Cyprus ready to sign new double taxation prevention agreement with Ukraine
05 July 2011 |
President of Cyprus Demetris Christofias has said that his country is ready to sign a new double taxation prevention agreement with Ukraine.
"We are ready to sign a double taxation prevention agreement," he said at a joint press conference with Ukrainian President Viktor Yanukovych in Kyiv on Monday.
Yanukovych, in turn, said that during his talks with Christofias, the sides had discussed the need to expand the bilateral contractual framework.
He said that the current level of trade between the two countries at nearly $300 million did not match their current potential.
"We have agreed to extend our contractual framework. For example, one of the key issues on which we agreed and decided to resolve in the near future, no later than September-October, is the prevention of double taxation. This issue will be resolved," Yanukovych said.
He noted that Cyprus had invested about $11 billion in Ukraine and that over 3,000 Cypriot enterprises were currently operating in Ukraine. Ukraine, in turn, has invested about $6.5 billion in the Cypriot economy, he added.
Christofias, in turn, invited Yanukovych to make an official visit to Cyprus.
As reported, Ukrainian Ambassador to Cyprus Oleksandr Demyaniuk predicted in February 2011 that a new agreement between Ukraine and Cyprus on the prevention of double taxation could be signed as early as this year. He said that three rounds of talks on this issue were held in 2010 and that the Ukrainian and Cypriot sides were close to signing such an agreement.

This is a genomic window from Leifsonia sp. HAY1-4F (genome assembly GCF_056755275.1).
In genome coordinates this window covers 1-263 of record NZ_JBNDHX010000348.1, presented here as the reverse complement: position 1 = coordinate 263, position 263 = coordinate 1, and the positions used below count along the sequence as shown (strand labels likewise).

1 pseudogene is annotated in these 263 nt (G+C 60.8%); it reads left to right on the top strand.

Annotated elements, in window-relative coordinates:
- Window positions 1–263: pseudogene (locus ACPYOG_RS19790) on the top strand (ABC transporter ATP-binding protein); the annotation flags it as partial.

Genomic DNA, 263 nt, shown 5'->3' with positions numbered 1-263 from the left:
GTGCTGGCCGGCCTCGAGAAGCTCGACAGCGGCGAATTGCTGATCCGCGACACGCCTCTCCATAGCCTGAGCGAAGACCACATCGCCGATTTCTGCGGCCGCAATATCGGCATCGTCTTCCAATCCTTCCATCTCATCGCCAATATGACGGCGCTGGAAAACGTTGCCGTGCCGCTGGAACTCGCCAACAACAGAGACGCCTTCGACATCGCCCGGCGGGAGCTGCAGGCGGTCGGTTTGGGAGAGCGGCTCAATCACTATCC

However, according to Demyaniuk, the negotiation process has run into problems. In particular, the Cypriot side does not agree to a 10% profit tax, as it is lower than in the previous agreement. However, the diplomat is optimistic about a positive outcome for the negotiations. "I think the Cypriot side will go for a compromise," he said.
The ambassador said he was against the idea of unilateral renunciation of the current agreement on the prevention of double taxation, as, in his view, it will affect relations between the countries. The best option, in his opinion, is to synchronize the process of giving up the previous agreement with the signing of a new one.
As reported, Ukraine and Cyprus work under an agreement signed during the Soviet times, which is now being criticized for creating tax loopholes. A bill on renouncing this agreement has been tabled in parliament several times, but it has not been backed by a majority.
Vice Prime Minister Sergiy Tigipko issues instructions to prepare documents to renounce the agreement. In addition, he said Ukraine would do it unilaterally if there were a delay by Cyprus in the tax negotiations, although later Prime Minister Mykola Azarov denied there was a possibility of Ukraine's unilaterally renouncing the agreement.